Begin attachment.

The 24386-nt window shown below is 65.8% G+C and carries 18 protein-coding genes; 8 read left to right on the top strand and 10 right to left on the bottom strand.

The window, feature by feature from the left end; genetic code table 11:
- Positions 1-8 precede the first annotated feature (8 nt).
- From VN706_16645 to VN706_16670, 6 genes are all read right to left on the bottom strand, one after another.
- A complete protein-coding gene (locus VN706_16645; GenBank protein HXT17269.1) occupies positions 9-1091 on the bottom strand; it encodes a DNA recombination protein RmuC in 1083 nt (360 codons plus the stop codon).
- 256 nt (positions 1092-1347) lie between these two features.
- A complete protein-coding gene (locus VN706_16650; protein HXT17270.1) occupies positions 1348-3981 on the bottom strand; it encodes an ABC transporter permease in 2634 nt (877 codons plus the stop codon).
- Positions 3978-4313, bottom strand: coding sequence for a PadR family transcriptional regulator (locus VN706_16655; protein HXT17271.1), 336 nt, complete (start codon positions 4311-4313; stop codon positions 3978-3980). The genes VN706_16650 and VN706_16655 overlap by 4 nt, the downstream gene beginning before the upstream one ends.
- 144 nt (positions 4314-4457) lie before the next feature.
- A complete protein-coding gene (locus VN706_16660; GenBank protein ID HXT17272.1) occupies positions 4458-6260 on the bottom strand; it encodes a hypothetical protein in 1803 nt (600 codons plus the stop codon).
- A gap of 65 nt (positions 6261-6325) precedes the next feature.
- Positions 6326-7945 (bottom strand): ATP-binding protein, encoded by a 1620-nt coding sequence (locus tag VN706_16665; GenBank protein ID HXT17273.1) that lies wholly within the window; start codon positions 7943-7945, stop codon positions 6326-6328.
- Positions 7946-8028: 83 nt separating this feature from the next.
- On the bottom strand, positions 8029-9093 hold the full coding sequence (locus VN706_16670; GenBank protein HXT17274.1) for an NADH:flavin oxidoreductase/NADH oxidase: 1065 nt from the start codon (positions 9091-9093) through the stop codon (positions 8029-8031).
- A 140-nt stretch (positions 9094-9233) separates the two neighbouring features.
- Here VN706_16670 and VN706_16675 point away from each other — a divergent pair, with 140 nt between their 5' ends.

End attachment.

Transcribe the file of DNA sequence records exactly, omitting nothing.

The 24386-nt window shown below is 65.8% G+C and carries 18 protein-coding genes; 8 read left to right on the top strand and 10 right to left on the bottom strand.

The window, feature by feature from the left end; genetic code table 11:
- Positions 1-8 precede the first annotated feature (8 nt).
- From VN706_16645 to VN706_16670, 6 genes are all read right to left on the bottom strand, one after another.
- A complete protein-coding gene (locus VN706_16645; GenBank protein HXT17269.1) occupies positions 9-1091 on the bottom strand; it encodes a DNA recombination protein RmuC in 1083 nt (360 codons plus the stop codon).
- 256 nt (positions 1092-1347) lie between these two features.
- A complete protein-coding gene (locus VN706_16650; protein HXT17270.1) occupies positions 1348-3981 on the bottom strand; it encodes an ABC transporter permease in 2634 nt (877 codons plus the stop codon).
- Positions 3978-4313, bottom strand: coding sequence for a PadR family transcriptional regulator (locus VN706_16655; protein HXT17271.1), 336 nt, complete (start codon positions 4311-4313; stop codon positions 3978-3980). The genes VN706_16650 and VN706_16655 overlap by 4 nt, the downstream gene beginning before the upstream one ends.
- 144 nt (positions 4314-4457) lie before the next feature.
- A complete protein-coding gene (locus VN706_16660; GenBank protein ID HXT17272.1) occupies positions 4458-6260 on the bottom strand; it encodes a hypothetical protein in 1803 nt (600 codons plus the stop codon).
- A gap of 65 nt (positions 6261-6325) precedes the next feature.
- Positions 6326-7945 (bottom strand): ATP-binding protein, encoded by a 1620-nt coding sequence (locus tag VN706_16665; GenBank protein ID HXT17273.1) that lies wholly within the window; start codon positions 7943-7945, stop codon positions 6326-6328.
- Positions 7946-8028: 83 nt separating this feature from the next.
- On the bottom strand, positions 8029-9093 hold the full coding sequence (locus VN706_16670; GenBank protein HXT17274.1) for an NADH:flavin oxidoreductase/NADH oxidase: 1065 nt from the start codon (positions 9091-9093) through the stop codon (positions 8029-8031).
- A 140-nt stretch (positions 9094-9233) separates the two neighbouring features.
- Here VN706_16670 and VN706_16675 point away from each other — a divergent pair, with 140 nt between their 5' ends.